Choosing an Incoterm for Your U.S. Exports
Choosing an incoterm for your U.S. exports can be tricky business. However, with an understanding of the responsibilities that come with each incoterm, an exporter can easily choose the best one for their business.
When it comes to international trade, there are always two parties involved in any sale of goods; the buyer, typically the exporter of the goods, and the seller, typically importing the goods. Although the same incoterms are available for both of these parties, choosing an incoterm that is the best fit for your business can be dramatically different between these two.
Choosing an Incoterm
The following is a look at the different incoterms and why they may or may not be the best choice for an exporter. The different incoterms are ranked from best to worst terms for a business exporting goods, but ultimately the choice should be what works best for you and your buyer.
Cost, Insurance and Freight (CIF)
These two incoterms are typically the most recommended term of insurance for a U.S. seller to use for their exports. With CIF terms, the seller is able to control the costs of shipping internationally to the destination port and the seller is also able to control the cost of the transit itself. In regard to cargo insurance, CIF requires the seller to purchase insurance up to the foreign port. It also ensures that the seller is able to keep control of the goods and their coverage terms throughout the majority of their transit, only relinquishing control at the riskiest point.
However, there are a couple of things to be aware of when choosing CIF term insurance. One is the carrier’s limit of liability and how that is affected by the port of destination and the other is if that port of destination allows foreign insurance. In the practice of international trade, there are some countries that do not allow foreign insurance or do not allow certain carriers to operate within them. In fact, some countries even define ‘within’ differently. It’s best to check with your broker whether an annual policy could cover exports to each country shipped to under CIF terms. If your port of destination is located in one of these countries, you should know this ahead of time to ensure you are covered for the majority of the transit.
Freight on Board (FOB) – Origin Port
With a FOB incoterm, the insured is able to name the port where the transit risk will transfer from the seller to the buyer. Therefore, when the importer (or buyer) purchases the cargo insurance policy, they are able to name the foreign port as the beginning point for the policy. This means that the buyer is able to keep control of the goods and their coverage terms throughout the majority of the transit of their goods.
When selecting Freight on Board, the buyer and seller determine who is to insure the goods. If the seller/exporter is responsible for insurance, they will be for as far as the port of origin. However, in some cases, the insurance provider may cover up to FOB but the client will have further coverage under their domestic transit policy. However, the client should double-check that this is the case, as some insurers treat transits to FOB as being International marine exposure and, therefore, do not provide coverage under a domestic transit policy.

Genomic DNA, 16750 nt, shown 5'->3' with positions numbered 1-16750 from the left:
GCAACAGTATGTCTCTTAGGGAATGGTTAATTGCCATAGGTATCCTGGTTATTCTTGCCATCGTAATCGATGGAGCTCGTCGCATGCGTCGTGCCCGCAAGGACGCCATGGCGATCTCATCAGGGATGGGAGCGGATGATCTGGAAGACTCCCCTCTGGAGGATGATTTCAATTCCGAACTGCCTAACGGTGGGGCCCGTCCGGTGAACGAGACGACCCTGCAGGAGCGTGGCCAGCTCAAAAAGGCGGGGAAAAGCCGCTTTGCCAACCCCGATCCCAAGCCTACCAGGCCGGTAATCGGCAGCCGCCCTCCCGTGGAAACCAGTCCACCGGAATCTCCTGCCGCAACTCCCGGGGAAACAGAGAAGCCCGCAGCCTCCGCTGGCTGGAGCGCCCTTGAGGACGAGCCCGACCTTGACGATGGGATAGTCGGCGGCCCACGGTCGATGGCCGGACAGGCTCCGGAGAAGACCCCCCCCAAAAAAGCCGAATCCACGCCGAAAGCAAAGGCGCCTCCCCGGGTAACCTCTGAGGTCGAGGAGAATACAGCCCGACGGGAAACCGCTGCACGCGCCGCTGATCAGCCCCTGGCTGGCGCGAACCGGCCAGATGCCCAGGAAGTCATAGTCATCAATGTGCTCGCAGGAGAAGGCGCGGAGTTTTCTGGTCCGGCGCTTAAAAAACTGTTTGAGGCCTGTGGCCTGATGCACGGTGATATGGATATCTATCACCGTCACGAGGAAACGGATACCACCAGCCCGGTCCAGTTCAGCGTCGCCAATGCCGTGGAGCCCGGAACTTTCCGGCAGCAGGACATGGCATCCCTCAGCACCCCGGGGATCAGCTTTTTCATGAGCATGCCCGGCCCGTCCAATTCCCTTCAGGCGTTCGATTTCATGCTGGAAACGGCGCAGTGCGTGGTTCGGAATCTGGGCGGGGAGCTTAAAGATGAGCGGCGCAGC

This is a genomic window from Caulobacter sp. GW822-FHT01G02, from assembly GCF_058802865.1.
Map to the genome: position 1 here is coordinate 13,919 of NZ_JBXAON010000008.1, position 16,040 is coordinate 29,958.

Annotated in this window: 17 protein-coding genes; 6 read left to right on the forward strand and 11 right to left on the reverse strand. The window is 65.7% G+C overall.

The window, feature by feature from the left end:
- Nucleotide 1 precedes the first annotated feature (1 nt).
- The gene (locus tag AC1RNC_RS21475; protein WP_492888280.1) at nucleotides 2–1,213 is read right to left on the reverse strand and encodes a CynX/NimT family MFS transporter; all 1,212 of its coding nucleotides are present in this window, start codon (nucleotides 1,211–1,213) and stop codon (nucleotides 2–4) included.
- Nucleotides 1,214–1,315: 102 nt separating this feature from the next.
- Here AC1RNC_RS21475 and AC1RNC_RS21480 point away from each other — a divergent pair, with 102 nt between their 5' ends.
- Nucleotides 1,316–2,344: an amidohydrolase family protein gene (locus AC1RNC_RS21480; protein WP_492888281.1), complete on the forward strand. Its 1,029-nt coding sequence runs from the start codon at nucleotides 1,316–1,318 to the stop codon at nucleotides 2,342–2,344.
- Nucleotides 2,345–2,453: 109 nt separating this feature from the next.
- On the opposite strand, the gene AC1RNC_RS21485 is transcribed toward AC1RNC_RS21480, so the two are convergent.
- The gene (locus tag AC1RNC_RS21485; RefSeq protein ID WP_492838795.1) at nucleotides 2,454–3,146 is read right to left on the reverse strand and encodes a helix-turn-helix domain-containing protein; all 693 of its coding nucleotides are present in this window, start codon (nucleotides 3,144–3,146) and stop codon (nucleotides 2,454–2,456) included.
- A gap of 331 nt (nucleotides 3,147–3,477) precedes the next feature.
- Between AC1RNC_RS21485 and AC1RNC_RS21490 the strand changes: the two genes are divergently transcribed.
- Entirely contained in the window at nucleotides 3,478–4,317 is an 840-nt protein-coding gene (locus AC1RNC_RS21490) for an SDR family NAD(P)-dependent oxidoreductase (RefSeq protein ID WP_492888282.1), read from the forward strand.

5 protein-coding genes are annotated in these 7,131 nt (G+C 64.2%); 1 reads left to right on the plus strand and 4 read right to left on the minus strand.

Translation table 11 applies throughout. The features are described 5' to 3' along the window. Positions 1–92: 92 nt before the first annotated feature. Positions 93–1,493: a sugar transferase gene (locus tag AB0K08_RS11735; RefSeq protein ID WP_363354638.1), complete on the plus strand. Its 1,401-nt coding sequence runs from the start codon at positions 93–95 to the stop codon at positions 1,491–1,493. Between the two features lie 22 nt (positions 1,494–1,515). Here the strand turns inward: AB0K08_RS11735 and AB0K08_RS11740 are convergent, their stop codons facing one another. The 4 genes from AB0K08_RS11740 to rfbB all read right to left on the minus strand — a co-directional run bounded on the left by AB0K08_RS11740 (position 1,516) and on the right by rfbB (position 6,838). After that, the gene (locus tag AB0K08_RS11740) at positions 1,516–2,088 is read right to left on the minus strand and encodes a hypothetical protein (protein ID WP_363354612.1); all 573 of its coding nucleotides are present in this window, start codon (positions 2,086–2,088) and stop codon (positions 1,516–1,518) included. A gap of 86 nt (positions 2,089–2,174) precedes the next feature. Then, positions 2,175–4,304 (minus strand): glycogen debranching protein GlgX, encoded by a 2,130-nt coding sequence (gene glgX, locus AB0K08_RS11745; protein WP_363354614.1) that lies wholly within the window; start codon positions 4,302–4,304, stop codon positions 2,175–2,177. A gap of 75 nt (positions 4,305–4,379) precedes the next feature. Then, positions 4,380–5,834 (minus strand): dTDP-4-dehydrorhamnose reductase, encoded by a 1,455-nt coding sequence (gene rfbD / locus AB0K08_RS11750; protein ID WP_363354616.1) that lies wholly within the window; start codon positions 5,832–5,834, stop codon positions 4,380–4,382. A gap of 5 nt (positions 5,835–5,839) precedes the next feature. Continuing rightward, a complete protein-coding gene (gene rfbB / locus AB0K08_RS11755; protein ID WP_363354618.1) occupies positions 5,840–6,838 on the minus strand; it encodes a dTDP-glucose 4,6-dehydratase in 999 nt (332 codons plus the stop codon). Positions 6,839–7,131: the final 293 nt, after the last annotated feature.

Delivered Duty Paid (DDP) and Delivered at Place (DAP)
When an exporter or seller contracts a sale on DDP or DAP they are responsible for delivering the goods to the warehouse or storage of your client in the country of destination, including insuring to the final destination. Therefore, the exporter/seller is responsible for maintaining control of the goods throughout their entire transit journey, this includes their transportation through the foreign country.
DDP and DAP term insurance may seem like a desirable option at first glance since the exporter would have complete control and can, therefore, negotiate competitive transport rates. However, there are a few important concerns to take into consideration before selecting this option.
- Some Countries Have Regular Complications in Transit
If the destination is known to have regular complications with transportation within the country, the best way for an exporter using DDP or DAP term insurance to protect themselves is to use a freight forwarder with a presence in that country. A freight forwarder with an office in that country will be able to navigate the complications and will be able to offer more flexibility through the supply chain.
- Some Countries Have Importing Restrictions
In these cases, the country may not allow the goods to enter upon arrival. No matter what decision the exporter made when choosing an incoterm, they should do their due diligence and research the country of destination for policies and restrictions, or check with their broker. However, when DDP or DAP has been selected, this due diligence gains importance since they will be responsible for the goods while they more through that destination country.
Ex Works (EXW)
Choosing EXW term insurance puts the least amount of responsibility on the exporter when compared to the alternative incoterms. While this may sound preferable to a seller, the reality of how the entire process functions is much more complicated and, typically, ends up offering the least amount of protection for the exporter.
With Ex Works, the seller prepares the goods for transport and their responsibility ends there. It is then the buyer’s responsibility to contract the transportation and any additional steps in getting the goods to their destination. However, this incoterm leaves room for many ambiguous situations that can make it heard to define that responsibility in the event of a claim.
When an exporter selects EXW term insurance, it becomes extremely important to clearly define roles and responsibilities with the client/buyer for any incidents that may occur during the loading process.